• The day comes to a close with a night spent in the valley of Mina.
  • They will also climb Jabal al-Rahma, a summit on where the Prophet Muhammad (PBUH) gave his last sermon, as part of their itinerary.
  • While there is the option of taking a bus, many Muslims prefer to walk the route.
  • Men will also shave their heads, while women will cut a lock of hair as a symbol of rebirth and rebirth.

During the three days of Eid ul-Adha, Muslims will not only complete the Hajj journey but will also carry out the ritual sacrificial slaughter of cattle and distribute shares of meat to the needy, as is customary in Islamic tradition.

Who Goes on Hajj?

Each and every Muslim who is physically capable, of sound mind, and financially capable is required to do the Hajj at least once throughout their lifetime, according to Islamic law. Those who successfully perform the journey are entitled to use the title of Hajji after their name. It is derived from the Arabic word hajj, which means “to intend a voyage,” and it is from this word that the pilgrimage gets its name. Children are not required to do Hajj because they are not regarded capable of doing so at this time.

Having said that, children are welcome to participate in the Hajj alongside their parent or guardian, and the fruits of the journey will be conferred upon them as well.

When is Hajj 2021?

In 2021, Hajj is scheduled to begin on Saturday, July 17, and finish in the evening of Thursday, July 22, in conjunction with the Islamic holiday of Eid ul-Adha. Nonetheless, while the Covid-19 outbreak persists, it is unclear whether it will be possible for large numbers of Muslims to travel to Mecca for Hajj this year — just as the journey to Mecca in 2020 was also jeopardized. Muslims are advised to get travel advice from the Saudi Arabian government as well as from the government of the nation from where they would be departing on their journey.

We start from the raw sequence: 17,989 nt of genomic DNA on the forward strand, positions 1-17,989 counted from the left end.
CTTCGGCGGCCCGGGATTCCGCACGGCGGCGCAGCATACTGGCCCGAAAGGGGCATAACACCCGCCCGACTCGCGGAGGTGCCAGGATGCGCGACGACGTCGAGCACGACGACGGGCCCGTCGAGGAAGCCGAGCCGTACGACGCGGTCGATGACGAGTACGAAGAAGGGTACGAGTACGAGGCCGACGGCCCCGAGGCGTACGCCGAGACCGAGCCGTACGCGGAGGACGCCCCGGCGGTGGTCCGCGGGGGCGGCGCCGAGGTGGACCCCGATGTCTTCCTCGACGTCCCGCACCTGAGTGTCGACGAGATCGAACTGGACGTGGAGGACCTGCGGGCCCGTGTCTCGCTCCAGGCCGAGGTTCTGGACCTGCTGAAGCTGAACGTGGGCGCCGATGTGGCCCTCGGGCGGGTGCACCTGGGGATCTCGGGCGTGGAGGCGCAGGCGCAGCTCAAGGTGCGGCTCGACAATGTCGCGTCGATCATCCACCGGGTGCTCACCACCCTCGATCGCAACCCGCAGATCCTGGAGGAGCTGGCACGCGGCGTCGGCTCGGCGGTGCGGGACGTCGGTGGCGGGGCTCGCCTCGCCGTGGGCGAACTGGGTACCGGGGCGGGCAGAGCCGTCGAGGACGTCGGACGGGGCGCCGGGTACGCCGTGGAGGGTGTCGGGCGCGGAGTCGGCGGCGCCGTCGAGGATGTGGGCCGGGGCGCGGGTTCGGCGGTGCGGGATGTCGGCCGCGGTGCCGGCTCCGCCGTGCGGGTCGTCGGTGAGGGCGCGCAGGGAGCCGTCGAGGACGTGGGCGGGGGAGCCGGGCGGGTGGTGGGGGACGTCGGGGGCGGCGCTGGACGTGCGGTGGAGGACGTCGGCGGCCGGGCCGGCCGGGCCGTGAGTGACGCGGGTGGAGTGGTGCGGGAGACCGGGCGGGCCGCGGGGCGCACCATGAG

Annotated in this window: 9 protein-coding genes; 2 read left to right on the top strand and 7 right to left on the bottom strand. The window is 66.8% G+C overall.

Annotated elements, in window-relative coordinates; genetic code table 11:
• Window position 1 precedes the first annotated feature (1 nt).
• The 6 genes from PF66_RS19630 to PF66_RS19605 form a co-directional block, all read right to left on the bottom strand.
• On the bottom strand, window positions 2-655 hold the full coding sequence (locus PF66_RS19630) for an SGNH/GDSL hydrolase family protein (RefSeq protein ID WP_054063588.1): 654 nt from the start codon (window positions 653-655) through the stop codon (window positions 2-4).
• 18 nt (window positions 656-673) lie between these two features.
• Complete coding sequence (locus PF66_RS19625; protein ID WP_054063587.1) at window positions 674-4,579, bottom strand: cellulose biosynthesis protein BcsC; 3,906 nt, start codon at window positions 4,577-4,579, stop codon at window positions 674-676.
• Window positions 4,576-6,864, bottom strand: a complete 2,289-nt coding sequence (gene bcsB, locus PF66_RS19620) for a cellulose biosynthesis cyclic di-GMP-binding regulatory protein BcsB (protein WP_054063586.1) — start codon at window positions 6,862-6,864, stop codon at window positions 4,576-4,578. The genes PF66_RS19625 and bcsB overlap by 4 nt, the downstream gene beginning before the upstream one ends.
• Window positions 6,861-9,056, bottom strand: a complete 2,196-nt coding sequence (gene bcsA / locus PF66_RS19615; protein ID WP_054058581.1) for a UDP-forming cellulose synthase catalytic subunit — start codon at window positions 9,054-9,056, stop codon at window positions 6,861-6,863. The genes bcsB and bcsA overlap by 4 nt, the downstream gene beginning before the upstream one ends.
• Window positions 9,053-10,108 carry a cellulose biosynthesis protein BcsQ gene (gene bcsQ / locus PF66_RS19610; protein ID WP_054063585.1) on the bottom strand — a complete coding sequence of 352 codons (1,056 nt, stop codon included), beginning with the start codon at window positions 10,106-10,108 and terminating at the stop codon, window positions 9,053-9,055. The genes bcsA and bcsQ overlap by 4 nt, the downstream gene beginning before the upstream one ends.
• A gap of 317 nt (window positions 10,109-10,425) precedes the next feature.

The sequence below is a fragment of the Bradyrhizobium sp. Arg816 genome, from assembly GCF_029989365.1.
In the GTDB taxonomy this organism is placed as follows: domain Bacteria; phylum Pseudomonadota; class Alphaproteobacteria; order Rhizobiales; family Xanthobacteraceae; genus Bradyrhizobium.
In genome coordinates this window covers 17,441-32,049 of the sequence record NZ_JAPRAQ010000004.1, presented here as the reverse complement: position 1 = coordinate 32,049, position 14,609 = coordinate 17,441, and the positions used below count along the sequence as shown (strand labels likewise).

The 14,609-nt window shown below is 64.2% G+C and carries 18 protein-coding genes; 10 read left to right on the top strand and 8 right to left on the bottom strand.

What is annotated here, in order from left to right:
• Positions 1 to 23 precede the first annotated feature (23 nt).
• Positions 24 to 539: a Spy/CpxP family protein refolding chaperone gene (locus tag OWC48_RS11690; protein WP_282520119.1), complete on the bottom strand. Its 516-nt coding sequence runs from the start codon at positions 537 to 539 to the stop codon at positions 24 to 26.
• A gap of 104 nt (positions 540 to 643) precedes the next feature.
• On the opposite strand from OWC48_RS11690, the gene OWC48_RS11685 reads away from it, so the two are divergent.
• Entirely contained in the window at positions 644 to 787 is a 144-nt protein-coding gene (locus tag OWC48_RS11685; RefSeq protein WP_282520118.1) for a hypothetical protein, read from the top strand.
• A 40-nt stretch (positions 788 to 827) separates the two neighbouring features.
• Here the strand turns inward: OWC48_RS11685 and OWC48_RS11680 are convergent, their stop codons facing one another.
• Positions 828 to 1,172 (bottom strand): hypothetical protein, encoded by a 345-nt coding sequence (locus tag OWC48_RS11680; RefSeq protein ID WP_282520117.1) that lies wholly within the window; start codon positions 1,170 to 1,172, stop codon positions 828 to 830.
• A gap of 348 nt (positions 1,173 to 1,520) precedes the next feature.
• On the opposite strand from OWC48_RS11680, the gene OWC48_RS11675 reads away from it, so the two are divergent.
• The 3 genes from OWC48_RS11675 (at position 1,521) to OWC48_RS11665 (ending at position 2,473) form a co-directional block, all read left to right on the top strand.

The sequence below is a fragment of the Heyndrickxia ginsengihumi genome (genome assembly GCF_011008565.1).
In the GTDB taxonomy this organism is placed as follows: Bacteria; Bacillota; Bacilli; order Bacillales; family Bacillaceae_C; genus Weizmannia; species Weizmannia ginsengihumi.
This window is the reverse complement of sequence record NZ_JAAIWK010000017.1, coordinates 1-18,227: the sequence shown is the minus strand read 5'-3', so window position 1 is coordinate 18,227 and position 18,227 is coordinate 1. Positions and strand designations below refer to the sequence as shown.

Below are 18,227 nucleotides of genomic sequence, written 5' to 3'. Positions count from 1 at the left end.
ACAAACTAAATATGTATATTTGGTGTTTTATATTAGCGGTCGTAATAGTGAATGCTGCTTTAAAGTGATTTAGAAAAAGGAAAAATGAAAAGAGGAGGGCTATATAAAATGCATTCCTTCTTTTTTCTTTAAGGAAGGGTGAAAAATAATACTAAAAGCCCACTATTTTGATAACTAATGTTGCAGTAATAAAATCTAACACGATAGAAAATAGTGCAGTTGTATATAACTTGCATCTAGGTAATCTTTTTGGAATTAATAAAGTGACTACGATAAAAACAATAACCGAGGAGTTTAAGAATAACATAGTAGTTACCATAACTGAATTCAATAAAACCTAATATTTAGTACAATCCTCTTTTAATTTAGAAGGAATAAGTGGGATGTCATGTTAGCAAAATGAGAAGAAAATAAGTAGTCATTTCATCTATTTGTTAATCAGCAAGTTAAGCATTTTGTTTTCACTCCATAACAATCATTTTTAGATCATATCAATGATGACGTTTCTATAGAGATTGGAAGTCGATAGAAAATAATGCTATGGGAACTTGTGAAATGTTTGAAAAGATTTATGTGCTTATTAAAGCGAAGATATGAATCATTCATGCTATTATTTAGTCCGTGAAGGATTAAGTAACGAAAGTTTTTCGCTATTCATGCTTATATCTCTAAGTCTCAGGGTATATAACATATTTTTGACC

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Hajj Facts

The wonderful spiritual pilgrimage known as Hajj is something that every Muslim wishes to partake in. There are several aspects that pertain to participating in Hajj and the rites conducted while in the holy city of Mecca, and we have compiled them all here for your convenience. Despite the fact that there are specific activities that must be performed, a very significant aspect of conducting the pilgrimage with the best intentions is a very vital part of Hajj. Taking place once a year, there is a great deal of information available on Hajj, including a number of vital Hajj facts that all Muslims should be aware of before to going on the trip.

The following tutorial will assist you in understanding what Hajj is and why it is so important, regardless of whether you are a revert or simply have a curiosity in learning more.

What Is Hajj?

  • The wonderful spiritual pilgrimage known as Hajj is something that every Muslim dreams of experiencing. Many intricacies surround the Hajj pilgrimage and the rites conducted while in the holy city of Mecca, and we have compiled them all here for your convenience. A very essential component of the Hajj is to conduct the voyage with the best of intentions, despite the fact that some deeds must be performed. Taking place only a year, there is a plethora of material available about Hajj, including a number of vital Hajj facts that all Muslims should be aware of before going on the trip to Mecca. For our Brothers and Sisters, this guide to Hajj facts will describe the most significant aspects to assist them prepare for and become more familiar with the pilgrimage of Hajj, as well as the intricate and vital rites that take place during the journey. The following information will assist you in understanding what Hajj is and why it is so essential, whether you are a convert or simply have an interest.

How Do Your Prepare for Hajj?

  • Before crossing the Miqat frontier, Muslims are obliged to enter a state of purity and dress in the appropriate attire, a process known as Ihram, before crossing the border. In the case of males, they dress in two pieces of simple white sheeting, which they use to wrap themselves around themselves, leaving the right shoulder uncovered. In the case of women, they have the option of wearing the white sheet or dressing in modest attire of any color, with only their faces and hands visible. To reach the state of Ihram, you must have completed your personal hygiene rituals, which include trimming your nails and removing hair from beneath your armpits and naval, and you must have done Ghusl or Wudhu if Ghusl is not possible. If you are traveling, you should make your intention Niyyah at the Miqat or near by if you are not. The intention can be uttered loudly or held in your heart. Following that, the Talbiyah is said. As soon as all of the ceremonies are performed, pilgrims reach the state of Ihram, where they are known as Muhrim.

What Happens at Hajj?